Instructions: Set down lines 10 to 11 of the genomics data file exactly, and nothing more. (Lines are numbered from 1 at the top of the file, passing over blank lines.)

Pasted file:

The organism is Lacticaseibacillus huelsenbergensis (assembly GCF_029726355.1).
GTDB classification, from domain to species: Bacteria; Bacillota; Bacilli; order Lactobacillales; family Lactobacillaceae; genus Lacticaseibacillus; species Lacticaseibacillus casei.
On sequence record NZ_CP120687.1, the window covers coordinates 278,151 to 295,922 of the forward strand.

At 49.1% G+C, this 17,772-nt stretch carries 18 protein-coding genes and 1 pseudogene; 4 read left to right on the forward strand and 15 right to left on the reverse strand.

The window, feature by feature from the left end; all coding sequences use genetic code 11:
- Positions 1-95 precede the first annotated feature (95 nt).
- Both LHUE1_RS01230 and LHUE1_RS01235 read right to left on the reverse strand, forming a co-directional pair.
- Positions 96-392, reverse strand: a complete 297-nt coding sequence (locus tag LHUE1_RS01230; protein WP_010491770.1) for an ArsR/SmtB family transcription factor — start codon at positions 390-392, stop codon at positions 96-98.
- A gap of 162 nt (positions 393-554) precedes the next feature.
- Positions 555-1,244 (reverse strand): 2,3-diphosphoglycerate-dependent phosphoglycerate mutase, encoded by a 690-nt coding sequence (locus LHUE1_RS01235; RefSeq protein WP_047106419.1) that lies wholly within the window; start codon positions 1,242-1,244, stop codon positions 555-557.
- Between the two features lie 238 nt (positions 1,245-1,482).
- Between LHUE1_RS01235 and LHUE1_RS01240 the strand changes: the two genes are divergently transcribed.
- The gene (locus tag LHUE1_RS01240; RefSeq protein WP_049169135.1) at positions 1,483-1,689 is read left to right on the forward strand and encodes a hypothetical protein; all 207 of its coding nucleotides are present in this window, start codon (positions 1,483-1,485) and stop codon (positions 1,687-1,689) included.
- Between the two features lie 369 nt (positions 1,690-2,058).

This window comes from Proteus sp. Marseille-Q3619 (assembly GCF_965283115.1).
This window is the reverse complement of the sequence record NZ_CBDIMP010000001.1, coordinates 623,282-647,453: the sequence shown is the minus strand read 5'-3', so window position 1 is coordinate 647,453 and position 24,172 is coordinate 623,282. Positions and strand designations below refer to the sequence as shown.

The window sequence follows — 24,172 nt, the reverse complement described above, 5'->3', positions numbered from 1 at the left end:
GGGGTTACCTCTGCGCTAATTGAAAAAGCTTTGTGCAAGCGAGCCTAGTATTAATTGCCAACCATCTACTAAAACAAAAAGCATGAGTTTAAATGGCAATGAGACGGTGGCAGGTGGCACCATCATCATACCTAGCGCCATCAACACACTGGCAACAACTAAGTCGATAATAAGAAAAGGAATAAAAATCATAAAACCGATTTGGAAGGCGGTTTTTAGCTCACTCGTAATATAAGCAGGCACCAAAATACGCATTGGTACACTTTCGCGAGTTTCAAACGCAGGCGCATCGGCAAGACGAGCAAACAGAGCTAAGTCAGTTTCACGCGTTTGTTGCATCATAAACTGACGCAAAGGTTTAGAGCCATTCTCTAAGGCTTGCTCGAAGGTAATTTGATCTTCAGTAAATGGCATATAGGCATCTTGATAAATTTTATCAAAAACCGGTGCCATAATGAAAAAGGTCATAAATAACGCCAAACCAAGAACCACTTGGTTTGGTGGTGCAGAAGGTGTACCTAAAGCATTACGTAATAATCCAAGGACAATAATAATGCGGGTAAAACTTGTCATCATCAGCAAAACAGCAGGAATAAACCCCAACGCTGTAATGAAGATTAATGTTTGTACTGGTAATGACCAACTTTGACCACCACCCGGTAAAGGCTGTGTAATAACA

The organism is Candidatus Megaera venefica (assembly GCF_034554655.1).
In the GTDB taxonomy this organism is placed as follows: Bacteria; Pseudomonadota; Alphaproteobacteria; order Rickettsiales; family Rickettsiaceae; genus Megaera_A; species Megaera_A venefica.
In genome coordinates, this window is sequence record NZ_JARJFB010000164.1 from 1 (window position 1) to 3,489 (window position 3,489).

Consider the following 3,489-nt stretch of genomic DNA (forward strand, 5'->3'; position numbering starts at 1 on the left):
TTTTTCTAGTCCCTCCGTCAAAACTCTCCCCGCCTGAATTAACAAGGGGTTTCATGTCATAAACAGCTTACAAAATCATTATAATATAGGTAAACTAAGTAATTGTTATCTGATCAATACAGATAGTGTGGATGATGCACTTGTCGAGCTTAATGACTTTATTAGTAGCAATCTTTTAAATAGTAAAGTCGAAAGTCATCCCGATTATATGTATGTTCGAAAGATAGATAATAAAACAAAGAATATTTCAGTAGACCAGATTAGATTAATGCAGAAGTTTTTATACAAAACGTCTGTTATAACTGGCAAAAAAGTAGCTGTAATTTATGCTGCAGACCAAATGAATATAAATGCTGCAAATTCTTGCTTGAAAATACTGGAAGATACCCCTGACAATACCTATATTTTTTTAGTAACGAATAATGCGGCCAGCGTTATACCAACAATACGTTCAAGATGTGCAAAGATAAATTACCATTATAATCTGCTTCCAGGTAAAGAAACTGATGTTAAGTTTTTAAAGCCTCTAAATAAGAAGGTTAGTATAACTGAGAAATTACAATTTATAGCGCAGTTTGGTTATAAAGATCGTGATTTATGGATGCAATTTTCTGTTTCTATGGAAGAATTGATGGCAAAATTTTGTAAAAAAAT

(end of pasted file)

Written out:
- Positions 555-1,244 (reverse strand): 2,3-diphosphoglycerate-dependent phosphoglycerate mutase, encoded by a 690-nt coding sequence (locus LHUE1_RS01235; RefSeq protein WP_047106419.1) that lies wholly within the window; start codon positions 1,242-1,244, stop codon positions 555-557.
- Between the two features lie 238 nt (positions 1,245-1,482).